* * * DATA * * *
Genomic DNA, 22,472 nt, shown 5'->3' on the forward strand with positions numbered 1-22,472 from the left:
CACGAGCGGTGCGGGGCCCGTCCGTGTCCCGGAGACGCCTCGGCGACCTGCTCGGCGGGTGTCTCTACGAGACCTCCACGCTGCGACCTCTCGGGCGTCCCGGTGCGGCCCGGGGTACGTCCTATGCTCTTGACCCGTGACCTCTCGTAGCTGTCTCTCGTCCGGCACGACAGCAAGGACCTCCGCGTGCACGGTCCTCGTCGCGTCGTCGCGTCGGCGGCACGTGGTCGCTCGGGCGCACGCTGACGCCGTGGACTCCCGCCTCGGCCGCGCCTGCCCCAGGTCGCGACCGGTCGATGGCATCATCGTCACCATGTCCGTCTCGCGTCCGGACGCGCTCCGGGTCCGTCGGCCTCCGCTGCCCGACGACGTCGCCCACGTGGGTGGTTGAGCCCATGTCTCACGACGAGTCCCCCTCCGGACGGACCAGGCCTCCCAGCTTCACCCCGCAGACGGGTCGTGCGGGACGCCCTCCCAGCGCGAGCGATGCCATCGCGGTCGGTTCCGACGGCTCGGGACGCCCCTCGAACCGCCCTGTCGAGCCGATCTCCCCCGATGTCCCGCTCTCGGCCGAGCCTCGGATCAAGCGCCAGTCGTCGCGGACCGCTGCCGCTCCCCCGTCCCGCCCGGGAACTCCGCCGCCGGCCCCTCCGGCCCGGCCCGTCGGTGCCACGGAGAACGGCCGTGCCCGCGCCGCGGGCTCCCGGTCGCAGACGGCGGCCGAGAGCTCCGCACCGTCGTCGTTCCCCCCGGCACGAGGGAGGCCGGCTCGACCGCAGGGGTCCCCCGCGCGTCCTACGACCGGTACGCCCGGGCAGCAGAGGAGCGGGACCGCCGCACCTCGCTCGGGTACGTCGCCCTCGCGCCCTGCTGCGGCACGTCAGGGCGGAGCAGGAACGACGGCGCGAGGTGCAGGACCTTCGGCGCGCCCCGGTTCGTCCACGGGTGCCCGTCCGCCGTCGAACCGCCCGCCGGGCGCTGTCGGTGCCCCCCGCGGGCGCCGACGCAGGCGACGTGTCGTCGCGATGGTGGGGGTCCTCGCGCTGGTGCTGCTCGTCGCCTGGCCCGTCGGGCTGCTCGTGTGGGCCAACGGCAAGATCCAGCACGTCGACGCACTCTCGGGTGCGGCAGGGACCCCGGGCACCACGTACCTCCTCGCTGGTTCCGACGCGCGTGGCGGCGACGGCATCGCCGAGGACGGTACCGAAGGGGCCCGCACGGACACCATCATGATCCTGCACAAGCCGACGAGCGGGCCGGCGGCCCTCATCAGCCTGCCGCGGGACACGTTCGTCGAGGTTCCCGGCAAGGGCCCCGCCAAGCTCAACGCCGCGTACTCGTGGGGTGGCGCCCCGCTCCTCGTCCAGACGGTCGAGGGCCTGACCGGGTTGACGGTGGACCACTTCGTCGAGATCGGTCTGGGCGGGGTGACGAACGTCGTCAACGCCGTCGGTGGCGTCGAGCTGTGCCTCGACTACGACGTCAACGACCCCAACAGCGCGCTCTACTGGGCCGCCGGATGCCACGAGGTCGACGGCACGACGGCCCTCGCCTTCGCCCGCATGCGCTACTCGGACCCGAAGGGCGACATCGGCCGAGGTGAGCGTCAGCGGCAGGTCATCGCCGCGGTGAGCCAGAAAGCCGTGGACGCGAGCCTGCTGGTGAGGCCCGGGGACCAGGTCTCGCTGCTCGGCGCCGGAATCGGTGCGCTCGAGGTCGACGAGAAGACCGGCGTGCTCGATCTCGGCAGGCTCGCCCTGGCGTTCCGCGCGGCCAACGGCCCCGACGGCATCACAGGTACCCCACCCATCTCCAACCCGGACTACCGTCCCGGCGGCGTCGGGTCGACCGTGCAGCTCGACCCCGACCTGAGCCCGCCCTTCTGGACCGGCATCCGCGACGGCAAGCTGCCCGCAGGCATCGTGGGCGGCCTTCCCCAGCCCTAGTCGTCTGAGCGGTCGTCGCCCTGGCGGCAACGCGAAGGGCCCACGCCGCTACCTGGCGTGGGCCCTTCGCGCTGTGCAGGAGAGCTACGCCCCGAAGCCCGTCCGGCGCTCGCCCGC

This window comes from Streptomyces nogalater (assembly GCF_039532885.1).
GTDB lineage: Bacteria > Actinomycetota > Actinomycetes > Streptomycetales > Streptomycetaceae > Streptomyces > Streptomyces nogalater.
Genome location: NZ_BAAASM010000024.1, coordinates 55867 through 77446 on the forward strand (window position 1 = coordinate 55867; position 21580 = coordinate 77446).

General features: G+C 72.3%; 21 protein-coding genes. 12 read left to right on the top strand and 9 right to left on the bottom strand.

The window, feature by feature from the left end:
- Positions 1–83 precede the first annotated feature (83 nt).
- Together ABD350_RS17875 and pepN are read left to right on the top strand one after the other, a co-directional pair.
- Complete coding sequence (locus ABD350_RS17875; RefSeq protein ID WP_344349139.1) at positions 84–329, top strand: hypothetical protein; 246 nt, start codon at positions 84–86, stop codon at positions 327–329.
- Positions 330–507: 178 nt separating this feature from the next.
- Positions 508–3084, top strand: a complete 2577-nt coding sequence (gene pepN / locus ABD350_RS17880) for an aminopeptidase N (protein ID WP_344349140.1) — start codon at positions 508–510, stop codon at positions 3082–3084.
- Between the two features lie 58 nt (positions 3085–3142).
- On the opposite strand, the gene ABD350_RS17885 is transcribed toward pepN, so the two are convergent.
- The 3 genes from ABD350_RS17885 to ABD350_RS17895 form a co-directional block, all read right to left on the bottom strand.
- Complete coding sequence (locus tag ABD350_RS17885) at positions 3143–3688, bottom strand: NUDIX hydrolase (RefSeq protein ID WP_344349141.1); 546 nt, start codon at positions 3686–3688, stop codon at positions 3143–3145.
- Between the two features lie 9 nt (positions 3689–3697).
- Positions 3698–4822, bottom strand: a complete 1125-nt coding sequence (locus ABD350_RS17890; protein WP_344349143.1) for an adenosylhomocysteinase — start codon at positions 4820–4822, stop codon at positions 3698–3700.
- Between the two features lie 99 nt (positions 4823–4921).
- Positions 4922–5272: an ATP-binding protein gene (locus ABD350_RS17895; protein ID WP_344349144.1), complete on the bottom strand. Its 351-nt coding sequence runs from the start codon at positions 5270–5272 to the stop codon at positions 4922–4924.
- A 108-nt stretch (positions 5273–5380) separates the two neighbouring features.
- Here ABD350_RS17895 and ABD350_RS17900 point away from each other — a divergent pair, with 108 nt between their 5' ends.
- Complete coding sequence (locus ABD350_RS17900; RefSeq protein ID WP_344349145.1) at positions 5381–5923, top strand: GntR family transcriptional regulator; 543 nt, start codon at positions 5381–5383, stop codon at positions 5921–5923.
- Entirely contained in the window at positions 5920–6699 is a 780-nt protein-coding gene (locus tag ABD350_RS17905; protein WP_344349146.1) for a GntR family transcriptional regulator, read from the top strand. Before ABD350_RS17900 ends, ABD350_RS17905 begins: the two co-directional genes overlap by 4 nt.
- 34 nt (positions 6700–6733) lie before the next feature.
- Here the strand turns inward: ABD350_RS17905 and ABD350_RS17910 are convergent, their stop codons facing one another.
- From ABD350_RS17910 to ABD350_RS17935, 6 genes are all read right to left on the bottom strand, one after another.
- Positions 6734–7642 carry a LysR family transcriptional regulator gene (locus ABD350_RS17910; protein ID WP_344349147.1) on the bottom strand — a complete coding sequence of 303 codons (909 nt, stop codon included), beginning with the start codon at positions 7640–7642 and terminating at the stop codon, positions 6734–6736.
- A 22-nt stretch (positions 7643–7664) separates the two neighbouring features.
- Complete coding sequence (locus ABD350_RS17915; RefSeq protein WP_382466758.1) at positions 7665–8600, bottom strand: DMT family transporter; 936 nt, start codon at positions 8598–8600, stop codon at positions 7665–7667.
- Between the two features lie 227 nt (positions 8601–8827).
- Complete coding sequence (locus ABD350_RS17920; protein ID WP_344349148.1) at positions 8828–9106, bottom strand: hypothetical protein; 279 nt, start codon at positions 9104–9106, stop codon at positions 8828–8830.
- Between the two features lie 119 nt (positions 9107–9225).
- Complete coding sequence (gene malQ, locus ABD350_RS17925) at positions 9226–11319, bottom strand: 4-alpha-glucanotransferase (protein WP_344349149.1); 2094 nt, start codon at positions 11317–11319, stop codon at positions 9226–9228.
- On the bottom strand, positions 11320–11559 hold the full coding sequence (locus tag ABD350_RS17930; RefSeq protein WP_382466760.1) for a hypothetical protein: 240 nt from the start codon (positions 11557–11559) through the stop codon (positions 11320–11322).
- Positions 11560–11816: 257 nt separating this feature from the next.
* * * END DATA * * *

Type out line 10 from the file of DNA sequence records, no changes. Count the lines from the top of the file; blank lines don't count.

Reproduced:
- Complete coding sequence (locus ABD350_RS17875; RefSeq protein ID WP_344349139.1) at positions 84–329, top strand: hypothetical protein; 246 nt, start codon at positions 84–86, stop codon at positions 327–329.